Weighing up the costs and risks of storing data on-premises
Organisations of all sizes and across all sectors are gathering and storing data on a scale like never before. It comes with a range of associated costs and risks that can be dramatically impacted by where and how that information is stored.
As general manager of 5Nines Northern Ireland, Paul Besley manages the global firm’s newly-built Tier III+ data centre.
He said: “There is a common misconception that storing sensitive data, or indeed any information, on your organisation’s own premises, is the best solution to keep it safe. However, having the physical data close to hand and a sense that it is under your control, is not sufficient in most cases.
“The reality is that for the vast majority of businesses, the cost of providing a level of security and resilience equal to that which is available in a purpose built off-site facility is simply beyond their capabilities.
“Storing data on your own business premises can be hugely – and prohibitively – expensive.
“There is typically a large capital outlay required to purchase the associated power, cooling and security hardware and software. Money that could be spent on other critical business matters.
“A setup on a business’ own premises will also require in-house server hardware and software IT employees and security personnel on hand to provide support 24 hours a day, 365 days per year.
“This must all be weighed against storing data off-site which would typically become part of an organisation’s operating expenditure with a monthly or quarterly payment. With our remote hands services, hardware and software support personnel can carry out these tasks on an hourly rate.”
The costs are not restricted to the initial investment and ongoing maintenance, Besley explained.
“When you factor in the risks to data, from a breach or accidental damage, the associated costs could rise much further,” he said.
Risks include malicious attacks or theft of data storage hardware and software while the information can also be compromised accidentally through, for example, fire or flooding.
Richard Willis, managing director of Belfast-based broker Willis Insurance and Risk Management said firms were becoming increasingly aware of the need to protect data.
“In the modern business world, there is a strong reliance across all sectors on secure data systems in order to ensure business continuity and keep sensitive information safe.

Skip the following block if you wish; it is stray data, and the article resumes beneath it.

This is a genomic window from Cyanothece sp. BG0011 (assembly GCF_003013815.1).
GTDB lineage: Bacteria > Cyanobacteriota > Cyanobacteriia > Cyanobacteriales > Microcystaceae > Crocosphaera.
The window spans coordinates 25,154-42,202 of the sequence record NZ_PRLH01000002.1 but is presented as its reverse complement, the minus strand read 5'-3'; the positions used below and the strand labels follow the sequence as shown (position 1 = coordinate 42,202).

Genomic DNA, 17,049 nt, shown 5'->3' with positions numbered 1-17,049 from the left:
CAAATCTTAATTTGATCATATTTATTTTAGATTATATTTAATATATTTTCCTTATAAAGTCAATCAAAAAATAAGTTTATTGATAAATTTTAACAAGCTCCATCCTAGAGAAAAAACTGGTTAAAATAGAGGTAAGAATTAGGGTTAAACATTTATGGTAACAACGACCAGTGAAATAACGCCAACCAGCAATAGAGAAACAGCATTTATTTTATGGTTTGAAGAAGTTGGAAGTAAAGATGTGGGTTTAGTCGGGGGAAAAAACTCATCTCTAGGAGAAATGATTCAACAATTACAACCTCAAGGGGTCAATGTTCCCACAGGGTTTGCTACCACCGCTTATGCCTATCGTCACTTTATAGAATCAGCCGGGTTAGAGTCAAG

“For that reason, any outage, whether caused by failures of power or cooling or due to fire, flooding or a physical security breach is a cause of major concern.
“The cost of protecting against such outages on your own premises can be significant. Professional data centres that are designed specifically to guard against the most common types of outages are an extremely effective means of managing that risk more economically and securely.”
Besley said a growing number of firms were opting to store servers in data centres, where they can be maintained in a highly resilient and secure climate-controlled environment, specifically designed to provide optimum protection.
“The colocation of servers and networking equipment in a third party data centre, provides businesses with a site that has the infrastructure and physical security required to keep its deployment secure and operational all year round.”
5nines owns and operates a network of data centres across the world, including in the Netherlands, Finland, and the US.
Its latest data centre based at the Atlantic Link enterprise campus in Coleraine is Northern Ireland’s only commercial carrier neutral colocation facility.
The first of six data halls, each of which has the capacity for more than 200 racks, opened at the 45,000sq ft facility in 2018.
Specialist services include wholesale for customers with large requirement for space and power, 24-hour remote hands assistance and dedicated back-up services while private and fully customisable data suites or cages can also be provided.
For more information visit www.99999ni.com.